Hesperidin inhibited acetaldehyde-induced matrix metalloproteinase-9 gene expression in human hepatocellular carcinoma cells.

Department of Chinese Medicine, Buddhist Dalin Tzu Chi General Hospital, Chia-Yi, Taiwan.
Toxicology Letters (Impact Factor: 3.36). 02/2009; 184(3):204-10. DOI: 10.1016/j.toxlet.2008.11.018
Source: PubMed

ABSTRACT Previous studies have revealed that acetaldehyde-induced cell invasion and matrix metalloproteinase-9 (MMP-9) activation and are directly involved in hepatic tumorigenesis and metastasis. Acetaldehyde is an important substance for tumor regression. We designed this study to aid in the development of powerful anti-cancer drugs with specific tumor regression and anti-metastatic potentials. Optimal drugs should possess both specific MMP-9 enzyme and gene transcriptional activities at the molecular level. Hesperidin, a flavonoid present in fruits and vegetables, possess anti-inflammatory and chemopreventive activities. Hesperidin suppressed acetaldehyde-induced cell invasion and inhibited the secreted and cytosolic MMP-9 forms in HepG2 cells with acetaldehyde. Hesperidin suppressed acetaldehyde-induced MMP-9 expression through the inhibition of nuclear factor-kappaB (NF-kappaB) and AP-1, and suppressed acetaldehyde-stimulated NF-kappaB translocation into the nucleus through IkappaB inhibitory signaling pathways. Hesperidin also inhibited acetaldehyde-induced AP-1 activity by the inhibitory phosphorylation of p38 kinase and c-Jun N-terminal kinase (JNK) signaling pathways. Results from our study revealed that hesperidin suppressed both acetaldehyde-activated NF-kappaB and activator protein 1 (AP-1) activity by IkappaB, JNK, and p38 signaling pathways. This resulted in the reduction of MMP-9 expression, secretion, and hepatocarcinoma cellular invasion. Our result confirmed the therapeutic potential of hesperidin an anti-metastatic and its involvement in the acetaldehyde-induced cell invasiveness of hepatocellular carcinoma in alcoholic patients.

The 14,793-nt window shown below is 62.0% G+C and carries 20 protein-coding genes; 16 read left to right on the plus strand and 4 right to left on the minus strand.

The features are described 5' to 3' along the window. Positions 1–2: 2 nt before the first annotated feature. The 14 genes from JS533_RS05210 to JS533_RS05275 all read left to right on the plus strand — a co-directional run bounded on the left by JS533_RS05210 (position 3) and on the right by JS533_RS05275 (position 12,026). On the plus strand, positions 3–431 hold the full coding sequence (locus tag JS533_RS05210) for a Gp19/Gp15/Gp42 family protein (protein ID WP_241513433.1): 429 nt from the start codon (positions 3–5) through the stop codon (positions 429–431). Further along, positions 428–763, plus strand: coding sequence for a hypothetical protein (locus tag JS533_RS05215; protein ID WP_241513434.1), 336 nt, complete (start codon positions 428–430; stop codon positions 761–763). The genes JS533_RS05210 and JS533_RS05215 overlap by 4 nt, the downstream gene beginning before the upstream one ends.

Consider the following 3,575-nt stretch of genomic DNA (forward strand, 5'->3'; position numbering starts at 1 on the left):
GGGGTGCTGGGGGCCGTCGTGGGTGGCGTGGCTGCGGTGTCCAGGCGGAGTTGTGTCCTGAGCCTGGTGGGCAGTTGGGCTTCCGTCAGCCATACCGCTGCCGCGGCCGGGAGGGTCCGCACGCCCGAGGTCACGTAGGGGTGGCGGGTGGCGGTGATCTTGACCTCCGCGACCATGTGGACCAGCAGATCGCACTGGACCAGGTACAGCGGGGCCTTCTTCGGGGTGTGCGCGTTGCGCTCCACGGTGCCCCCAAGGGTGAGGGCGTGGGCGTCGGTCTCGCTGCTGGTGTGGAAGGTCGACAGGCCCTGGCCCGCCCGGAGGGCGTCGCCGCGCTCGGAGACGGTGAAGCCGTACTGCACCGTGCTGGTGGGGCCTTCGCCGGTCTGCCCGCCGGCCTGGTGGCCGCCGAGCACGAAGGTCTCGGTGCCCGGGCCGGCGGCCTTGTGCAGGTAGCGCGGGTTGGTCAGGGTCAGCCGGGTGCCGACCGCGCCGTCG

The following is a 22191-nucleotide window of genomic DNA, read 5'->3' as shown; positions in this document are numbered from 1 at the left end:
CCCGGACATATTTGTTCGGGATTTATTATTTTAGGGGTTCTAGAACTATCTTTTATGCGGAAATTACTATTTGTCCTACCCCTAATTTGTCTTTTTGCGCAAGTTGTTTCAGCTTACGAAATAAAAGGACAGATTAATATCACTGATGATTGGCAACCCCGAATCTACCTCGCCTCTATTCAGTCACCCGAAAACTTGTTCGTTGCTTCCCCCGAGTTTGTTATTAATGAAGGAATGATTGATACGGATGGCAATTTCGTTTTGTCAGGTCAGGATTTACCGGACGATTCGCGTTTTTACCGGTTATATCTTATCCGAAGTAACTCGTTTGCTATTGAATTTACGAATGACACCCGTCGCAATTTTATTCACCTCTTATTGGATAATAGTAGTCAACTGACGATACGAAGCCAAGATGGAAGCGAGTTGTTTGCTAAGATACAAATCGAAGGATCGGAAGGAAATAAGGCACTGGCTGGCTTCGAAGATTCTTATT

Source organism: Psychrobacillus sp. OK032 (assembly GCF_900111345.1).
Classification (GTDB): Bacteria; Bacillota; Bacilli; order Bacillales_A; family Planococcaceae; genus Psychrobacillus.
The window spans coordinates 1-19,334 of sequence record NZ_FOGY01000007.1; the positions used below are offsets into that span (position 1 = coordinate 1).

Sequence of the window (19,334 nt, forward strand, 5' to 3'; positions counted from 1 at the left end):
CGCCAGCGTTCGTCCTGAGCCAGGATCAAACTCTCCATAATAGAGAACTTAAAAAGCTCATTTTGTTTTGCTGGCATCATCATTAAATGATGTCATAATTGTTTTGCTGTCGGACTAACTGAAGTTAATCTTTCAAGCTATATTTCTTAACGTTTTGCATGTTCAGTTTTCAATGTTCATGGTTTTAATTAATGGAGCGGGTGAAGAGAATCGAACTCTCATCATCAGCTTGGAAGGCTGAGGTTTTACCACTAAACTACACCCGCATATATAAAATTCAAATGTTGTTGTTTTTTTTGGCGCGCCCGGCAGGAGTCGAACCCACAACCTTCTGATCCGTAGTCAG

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    ABSTRACT: Naringenin, a common dietary flavonoid abundantly present in fruits and vegetables, is believed to possess strong anti-proliferative properties and the ability to induce apoptosis in hepatoma cell lines. However, there are no reports describing its effects on the invasion and metastasis of hepatoma cell lines, and the detailed molecular mechanisms of its effects are still unclear. In this study, we investigated the mechanisms underlying naringenin-mediated inhibition of 12-O-Tetradecanoylphorbol-13-acetate (TPA)-induced cell invasion and inhibition of secreted and cytosolic MMP-9 production in human hepatoma cells (HepG2, Huh-7, and HA22T) and murine embryonic liver cells (BNL CL2). Naringenin suppressed MMP-9 transcription by inhibiting activator protein (AP)-1 and nuclear factor-κ B (NF- κ B) activity. It suppressed TPA-induced AP-1 activity through inhibiting the phosphorylation of the extracellular signal-related kinase (ERK) and c-Jun N-terminal kinase (JNK) signaling pathways, and it suppressed TPA-induced inhibition of NF- κ B nuclear translocation through I κ B. Additionally, it suppressed TPA-induced activation of ERK/phosphatidylinositol 3-kinase/Akt upstream of NF- κ B and AP-1. These data suggest that naringenin suppresses the invasiveness and metastatic potential of hepatocellular carcinoma (HCC) by inhibiting multiple signal transduction pathways. Copyright © 2015. Published by Elsevier Ireland Ltd.
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